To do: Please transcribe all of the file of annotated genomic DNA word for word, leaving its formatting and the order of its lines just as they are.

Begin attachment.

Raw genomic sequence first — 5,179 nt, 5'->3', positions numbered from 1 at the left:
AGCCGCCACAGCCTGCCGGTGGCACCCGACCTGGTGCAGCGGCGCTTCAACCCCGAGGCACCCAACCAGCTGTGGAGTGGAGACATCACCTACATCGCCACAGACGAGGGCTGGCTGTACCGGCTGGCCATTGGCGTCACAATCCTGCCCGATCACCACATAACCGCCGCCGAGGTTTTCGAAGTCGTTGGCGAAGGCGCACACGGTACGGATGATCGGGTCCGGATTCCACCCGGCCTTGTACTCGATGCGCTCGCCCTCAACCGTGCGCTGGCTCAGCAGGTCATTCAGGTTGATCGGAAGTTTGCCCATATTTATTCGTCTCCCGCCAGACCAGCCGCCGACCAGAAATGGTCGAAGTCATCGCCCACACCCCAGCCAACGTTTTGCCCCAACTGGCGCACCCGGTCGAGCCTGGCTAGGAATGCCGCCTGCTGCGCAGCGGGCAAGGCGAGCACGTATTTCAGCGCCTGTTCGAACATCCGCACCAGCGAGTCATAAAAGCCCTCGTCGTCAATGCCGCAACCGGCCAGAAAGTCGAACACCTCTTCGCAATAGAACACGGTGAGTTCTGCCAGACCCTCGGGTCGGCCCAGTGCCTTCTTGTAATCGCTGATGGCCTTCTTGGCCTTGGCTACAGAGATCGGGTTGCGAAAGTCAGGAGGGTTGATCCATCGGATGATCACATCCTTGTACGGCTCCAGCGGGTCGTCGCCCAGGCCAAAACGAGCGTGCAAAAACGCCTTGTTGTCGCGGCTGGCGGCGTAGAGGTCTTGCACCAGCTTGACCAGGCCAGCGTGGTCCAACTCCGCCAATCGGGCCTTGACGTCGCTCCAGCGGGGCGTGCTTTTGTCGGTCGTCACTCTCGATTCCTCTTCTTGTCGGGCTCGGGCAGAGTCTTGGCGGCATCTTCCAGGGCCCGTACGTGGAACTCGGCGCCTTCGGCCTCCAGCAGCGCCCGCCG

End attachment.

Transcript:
Raw genomic sequence first — 5,179 nt, 5'->3', positions numbered from 1 at the left:
AGCCGCCACAGCCTGCCGGTGGCACCCGACCTGGTGCAGCGGCGCTTCAACCCCGAGGCACCCAACCAGCTGTGGAGTGGAGACATCACCTACATCGCCACAGACGAGGGCTGGCTGTACCGGCTGGCCATTGGCGTCACAATCCTGCCCGATCACCACATAACCGCCGCCGAGGTTTTCGAAGTCGTTGGCGAAGGCGCACACGGTACGGATGATCGGGTCCGGATTCCACCCGGCCTTGTACTCGATGCGCTCGCCCTCAACCGTGCGCTGGCTCAGCAGGTCATTCAGGTTGATCGGAAGTTTGCCCATATTTATTCGTCTCCCGCCAGACCAGCCGCCGACCAGAAATGGTCGAAGTCATCGCCCACACCCCAGCCAACGTTTTGCCCCAACTGGCGCACCCGGTCGAGCCTGGCTAGGAATGCCGCCTGCTGCGCAGCGGGCAAGGCGAGCACGTATTTCAGCGCCTGTTCGAACATCCGCACCAGCGAGTCATAAAAGCCCTCGTCGTCAATGCCGCAACCGGCCAGAAAGTCGAACACCTCTTCGCAATAGAACACGGTGAGTTCTGCCAGACCCTCGGGTCGGCCCAGTGCCTTCTTGTAATCGCTGATGGCCTTCTTGGCCTTGGCTACAGAGATCGGGTTGCGAAAGTCAGGAGGGTTGATCCATCGGATGATCACATCCTTGTACGGCTCCAGCGGGTCGTCGCCCAGGCCAAAACGAGCGTGCAAAAACGCCTTGTTGTCGCGGCTGGCGGCGTAGAGGTCTTGCACCAGCTTGACCAGGCCAGCGTGGTCCAACTCCGCCAATCGGGCCTTGACGTCGCTCCAGCGGGGCGTGCTTTTGTCGGTCGTCACTCTCGATTCCTCTTCTTGTCGGGCTCGGGCAGAGTCTTGGCGGCATCTTCCAGGGCCCGTACGTGGAACTCGGCGCCTTCGGCCTCCAGCAGCGCCCGCCG